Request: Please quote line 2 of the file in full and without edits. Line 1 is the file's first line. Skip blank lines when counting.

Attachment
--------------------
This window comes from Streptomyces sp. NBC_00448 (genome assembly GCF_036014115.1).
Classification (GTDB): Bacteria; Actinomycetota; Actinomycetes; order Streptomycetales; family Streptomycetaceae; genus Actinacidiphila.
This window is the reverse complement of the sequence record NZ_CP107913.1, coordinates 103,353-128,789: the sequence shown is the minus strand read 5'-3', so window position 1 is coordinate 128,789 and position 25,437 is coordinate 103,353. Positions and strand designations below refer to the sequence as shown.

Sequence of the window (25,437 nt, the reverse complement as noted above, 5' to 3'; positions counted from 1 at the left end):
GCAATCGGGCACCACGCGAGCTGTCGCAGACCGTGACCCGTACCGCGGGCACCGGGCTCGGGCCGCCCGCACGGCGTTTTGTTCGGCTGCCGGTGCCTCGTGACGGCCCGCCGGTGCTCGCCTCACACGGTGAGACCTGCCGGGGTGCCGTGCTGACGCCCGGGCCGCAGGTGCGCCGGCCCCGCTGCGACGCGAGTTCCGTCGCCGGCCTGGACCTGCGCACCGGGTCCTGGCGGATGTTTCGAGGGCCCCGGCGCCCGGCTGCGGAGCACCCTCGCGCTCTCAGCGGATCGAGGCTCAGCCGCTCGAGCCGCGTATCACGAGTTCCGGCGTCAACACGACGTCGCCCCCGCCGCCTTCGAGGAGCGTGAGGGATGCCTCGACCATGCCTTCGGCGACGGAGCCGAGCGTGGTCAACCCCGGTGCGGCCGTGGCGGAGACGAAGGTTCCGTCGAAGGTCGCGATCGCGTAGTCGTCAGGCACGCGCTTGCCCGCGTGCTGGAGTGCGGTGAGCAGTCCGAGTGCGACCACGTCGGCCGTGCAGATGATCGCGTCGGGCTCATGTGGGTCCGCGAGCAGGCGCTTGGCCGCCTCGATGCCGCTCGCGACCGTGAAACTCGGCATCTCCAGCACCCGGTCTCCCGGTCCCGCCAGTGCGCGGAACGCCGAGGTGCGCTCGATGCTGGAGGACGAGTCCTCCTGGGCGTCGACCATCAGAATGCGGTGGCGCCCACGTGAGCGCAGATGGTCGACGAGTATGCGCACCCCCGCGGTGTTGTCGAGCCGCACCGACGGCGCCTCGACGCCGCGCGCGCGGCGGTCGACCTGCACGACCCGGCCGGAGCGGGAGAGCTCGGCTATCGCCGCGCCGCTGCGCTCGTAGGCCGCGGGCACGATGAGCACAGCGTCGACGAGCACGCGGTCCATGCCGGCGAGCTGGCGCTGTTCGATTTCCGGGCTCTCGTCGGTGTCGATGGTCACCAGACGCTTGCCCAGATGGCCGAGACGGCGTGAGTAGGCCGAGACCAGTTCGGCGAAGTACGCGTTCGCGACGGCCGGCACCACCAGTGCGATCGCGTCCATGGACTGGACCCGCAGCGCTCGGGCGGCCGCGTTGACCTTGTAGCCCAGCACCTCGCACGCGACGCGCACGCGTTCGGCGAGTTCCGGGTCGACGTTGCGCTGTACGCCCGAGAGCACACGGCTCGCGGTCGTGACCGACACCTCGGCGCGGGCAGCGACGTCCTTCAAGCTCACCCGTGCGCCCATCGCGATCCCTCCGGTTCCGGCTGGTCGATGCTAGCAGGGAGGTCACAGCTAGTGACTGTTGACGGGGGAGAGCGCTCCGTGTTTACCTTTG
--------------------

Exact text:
Classification (GTDB): Bacteria; Actinomycetota; Actinomycetes; order Streptomycetales; family Streptomycetaceae; genus Actinacidiphila.